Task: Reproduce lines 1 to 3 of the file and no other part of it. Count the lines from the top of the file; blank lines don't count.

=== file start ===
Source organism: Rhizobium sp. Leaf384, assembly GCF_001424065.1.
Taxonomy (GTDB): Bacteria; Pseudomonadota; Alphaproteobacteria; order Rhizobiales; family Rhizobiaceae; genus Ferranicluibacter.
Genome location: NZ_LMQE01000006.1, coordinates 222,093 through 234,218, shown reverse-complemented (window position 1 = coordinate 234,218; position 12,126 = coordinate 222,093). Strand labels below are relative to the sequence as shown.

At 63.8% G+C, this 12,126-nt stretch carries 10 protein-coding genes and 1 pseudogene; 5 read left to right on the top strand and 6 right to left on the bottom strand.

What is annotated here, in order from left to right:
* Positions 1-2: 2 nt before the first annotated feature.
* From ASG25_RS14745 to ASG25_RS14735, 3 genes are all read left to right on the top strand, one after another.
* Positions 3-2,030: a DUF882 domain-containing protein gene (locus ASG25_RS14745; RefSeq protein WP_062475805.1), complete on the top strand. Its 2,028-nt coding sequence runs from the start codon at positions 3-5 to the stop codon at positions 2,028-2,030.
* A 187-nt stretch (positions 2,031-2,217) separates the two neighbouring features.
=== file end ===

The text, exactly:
Source organism: Rhizobium sp. Leaf384, assembly GCF_001424065.1.
Taxonomy (GTDB): Bacteria; Pseudomonadota; Alphaproteobacteria; order Rhizobiales; family Rhizobiaceae; genus Ferranicluibacter.
Genome location: NZ_LMQE01000006.1, coordinates 222,093 through 234,218, shown reverse-complemented (window position 1 = coordinate 234,218; position 12,126 = coordinate 222,093). Strand labels below are relative to the sequence as shown.